New plan proposed for Yazoo Backwater area and it includes pumps
JACKSON, Miss. (WLBT) -You may remember us showing the flooding in the Yazoo Backwater area through the years. Now, a new plan is being proposed that includes the long-called-for pumps. This comes after the EPA halted the project in 2021.
”I’m very nervous,” said Victoria Garland. “I’m very cautiously optimistic. I hope that this is it.”
Victoria Garland lives in the Yazoo Backwater area, as do others who intently listened to this latest plan in a community meeting in Vicksburg Friday morning. Many are still shell-shocked from the 2019 flooding.
“We were completely shut out of our home,” explained Garland. “We had to boat in and boat out.”
The plan would manage the flooding, not allowing water to exceed the 90-foot elevation level during crop season but would allow it to go up to 93 feet outside of crop season. It’s a plan Senators Roger Wicker and Cindy Hyde-Smith are glad to see offered up.
“There will still be flooding. There’s no question about it,” said Sen. Roger Wicker. “They’ll just be the certainty.”
That’s a certainty that residents haven’t had.
“The people in the South Delta can finally get the help that they have so long deserved,” added Hyde-Smith. “And they’ve so long needed.”
“This is not the Army Corps of Engineers coming up with another plan, hoping that it’ll pass muster with the EPA, with the Department of the Interior, with other interested agencies and trying to work through after the fact,” explained Michael Connor, Assistant Secretary of the Army for Civil Works. “We got together. We had a collaborative approach upfront, to very candidly deal with the issues that had hindered the previous proposals.”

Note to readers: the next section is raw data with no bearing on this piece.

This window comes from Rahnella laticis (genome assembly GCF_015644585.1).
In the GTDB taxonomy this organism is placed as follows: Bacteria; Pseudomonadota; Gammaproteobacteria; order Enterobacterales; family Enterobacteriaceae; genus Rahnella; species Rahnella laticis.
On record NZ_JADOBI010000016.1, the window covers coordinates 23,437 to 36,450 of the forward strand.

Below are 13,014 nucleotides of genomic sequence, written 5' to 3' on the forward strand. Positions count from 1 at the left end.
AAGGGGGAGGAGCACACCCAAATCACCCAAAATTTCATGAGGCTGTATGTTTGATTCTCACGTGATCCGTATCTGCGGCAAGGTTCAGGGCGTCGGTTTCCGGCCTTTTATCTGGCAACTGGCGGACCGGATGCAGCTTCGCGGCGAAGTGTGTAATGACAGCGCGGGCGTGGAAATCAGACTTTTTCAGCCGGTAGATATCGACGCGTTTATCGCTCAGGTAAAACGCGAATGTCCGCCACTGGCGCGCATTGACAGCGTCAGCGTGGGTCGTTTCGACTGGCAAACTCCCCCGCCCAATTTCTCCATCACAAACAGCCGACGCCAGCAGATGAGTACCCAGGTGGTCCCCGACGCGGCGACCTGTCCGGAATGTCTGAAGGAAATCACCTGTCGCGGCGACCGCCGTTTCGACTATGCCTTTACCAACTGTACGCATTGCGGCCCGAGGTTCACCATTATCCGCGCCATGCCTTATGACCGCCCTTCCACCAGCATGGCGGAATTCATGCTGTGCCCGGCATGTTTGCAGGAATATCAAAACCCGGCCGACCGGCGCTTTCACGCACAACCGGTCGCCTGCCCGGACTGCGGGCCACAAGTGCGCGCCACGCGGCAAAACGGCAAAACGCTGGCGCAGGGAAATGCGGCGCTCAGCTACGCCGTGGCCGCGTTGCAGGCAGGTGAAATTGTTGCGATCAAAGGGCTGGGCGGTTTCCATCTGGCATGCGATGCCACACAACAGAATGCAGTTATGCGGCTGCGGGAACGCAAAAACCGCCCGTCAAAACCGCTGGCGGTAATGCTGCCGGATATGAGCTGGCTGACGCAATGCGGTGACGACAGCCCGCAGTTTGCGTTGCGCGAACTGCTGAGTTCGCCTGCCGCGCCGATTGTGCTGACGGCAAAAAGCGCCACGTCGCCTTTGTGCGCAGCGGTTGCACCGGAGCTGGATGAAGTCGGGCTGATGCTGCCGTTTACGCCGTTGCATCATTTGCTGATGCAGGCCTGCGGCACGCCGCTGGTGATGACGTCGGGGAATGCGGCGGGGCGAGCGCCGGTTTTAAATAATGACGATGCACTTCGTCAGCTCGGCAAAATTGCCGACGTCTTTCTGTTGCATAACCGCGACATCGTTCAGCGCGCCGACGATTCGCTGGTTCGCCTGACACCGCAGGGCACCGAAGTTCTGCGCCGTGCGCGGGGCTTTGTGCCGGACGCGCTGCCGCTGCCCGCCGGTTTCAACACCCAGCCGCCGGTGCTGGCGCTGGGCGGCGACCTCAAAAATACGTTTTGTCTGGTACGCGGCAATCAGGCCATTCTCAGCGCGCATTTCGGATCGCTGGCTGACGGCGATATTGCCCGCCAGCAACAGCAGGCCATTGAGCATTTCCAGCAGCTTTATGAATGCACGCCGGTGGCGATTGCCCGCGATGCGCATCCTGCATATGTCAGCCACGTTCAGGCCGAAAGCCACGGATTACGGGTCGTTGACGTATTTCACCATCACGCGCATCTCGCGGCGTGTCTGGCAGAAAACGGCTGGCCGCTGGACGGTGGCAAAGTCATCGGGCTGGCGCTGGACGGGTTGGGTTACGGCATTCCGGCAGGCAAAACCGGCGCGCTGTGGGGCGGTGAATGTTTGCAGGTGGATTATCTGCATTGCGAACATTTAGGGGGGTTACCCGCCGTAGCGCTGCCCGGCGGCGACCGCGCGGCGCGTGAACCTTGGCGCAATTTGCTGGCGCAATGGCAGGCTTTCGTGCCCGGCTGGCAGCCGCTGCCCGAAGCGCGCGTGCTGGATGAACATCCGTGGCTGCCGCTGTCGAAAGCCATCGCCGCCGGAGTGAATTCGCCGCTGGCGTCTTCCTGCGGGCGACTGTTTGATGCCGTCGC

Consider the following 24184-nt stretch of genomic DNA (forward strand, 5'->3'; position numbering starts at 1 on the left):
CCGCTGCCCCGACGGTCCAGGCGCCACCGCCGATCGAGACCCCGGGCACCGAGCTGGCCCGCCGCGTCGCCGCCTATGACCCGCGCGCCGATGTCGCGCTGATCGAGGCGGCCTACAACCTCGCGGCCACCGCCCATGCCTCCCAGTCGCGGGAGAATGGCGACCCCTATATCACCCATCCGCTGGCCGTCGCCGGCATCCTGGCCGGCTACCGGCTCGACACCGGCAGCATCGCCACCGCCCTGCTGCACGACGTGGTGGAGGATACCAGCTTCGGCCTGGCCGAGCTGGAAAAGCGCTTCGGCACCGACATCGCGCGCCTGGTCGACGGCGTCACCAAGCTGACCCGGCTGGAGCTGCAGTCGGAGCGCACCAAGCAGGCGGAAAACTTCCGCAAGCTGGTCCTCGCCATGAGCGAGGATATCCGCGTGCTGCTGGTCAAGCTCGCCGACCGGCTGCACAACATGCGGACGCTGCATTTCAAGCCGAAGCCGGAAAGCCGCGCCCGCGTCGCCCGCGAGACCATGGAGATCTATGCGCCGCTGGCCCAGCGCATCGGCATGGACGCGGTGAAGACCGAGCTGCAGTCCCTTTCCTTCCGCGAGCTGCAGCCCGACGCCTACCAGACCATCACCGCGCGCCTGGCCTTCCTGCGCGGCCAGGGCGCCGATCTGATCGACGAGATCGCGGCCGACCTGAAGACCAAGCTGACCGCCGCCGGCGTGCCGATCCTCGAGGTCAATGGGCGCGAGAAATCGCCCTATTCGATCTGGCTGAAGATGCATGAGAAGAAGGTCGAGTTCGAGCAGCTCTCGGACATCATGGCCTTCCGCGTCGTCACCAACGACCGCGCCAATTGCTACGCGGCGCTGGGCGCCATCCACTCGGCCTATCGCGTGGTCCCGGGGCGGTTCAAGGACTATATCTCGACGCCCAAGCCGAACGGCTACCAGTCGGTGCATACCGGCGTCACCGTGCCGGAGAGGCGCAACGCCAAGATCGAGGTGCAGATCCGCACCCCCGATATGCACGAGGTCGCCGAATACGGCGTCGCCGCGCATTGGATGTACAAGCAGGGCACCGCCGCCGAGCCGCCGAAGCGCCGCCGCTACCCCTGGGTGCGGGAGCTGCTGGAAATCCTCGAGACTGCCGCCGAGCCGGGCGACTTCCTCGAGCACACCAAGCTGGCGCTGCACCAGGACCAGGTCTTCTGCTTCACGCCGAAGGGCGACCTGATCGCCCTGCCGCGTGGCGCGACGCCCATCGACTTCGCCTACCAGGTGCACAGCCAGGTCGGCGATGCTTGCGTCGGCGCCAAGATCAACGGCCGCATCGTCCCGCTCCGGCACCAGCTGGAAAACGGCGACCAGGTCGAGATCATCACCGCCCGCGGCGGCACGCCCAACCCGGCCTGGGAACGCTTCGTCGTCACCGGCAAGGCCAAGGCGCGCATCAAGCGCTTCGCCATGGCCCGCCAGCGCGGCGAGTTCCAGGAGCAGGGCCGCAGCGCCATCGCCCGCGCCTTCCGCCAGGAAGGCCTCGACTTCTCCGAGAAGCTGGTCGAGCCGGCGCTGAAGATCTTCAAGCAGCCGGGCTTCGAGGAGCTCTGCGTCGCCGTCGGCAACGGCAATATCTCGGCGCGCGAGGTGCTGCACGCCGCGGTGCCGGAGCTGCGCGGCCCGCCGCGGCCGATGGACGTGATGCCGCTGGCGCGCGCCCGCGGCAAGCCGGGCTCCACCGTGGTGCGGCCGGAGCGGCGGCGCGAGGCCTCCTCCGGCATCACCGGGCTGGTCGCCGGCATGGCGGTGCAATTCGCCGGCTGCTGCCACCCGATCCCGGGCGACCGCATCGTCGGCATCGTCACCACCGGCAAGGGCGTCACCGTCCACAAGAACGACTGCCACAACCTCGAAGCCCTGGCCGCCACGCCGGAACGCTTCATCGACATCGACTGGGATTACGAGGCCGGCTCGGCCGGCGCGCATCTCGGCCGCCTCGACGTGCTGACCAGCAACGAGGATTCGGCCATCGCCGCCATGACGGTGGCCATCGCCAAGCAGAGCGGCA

Conservation groups don’t see improvements.
“There’s nothing new here,” said Louie Miller, State Director of the Mississippi chapter of the Sierra Club. “This is the same. They just put some lipstick on the pig.”
Opponents argue it’s an agricultural drainage project that won’t protect communities from flooding.
“We’ll fight this as long as we need to fight it,” added Miller. “You know, we were in court last time, and they restored the veto less than 14 months ago, and now we’re back. You know, this is politically driven, clearly has nothing to do with flood control.”
Agencies hope to finalize the plan by the end of June. But even if approved, there would be more steps before pumps could be built.
To view the proposed plan, click HERE.
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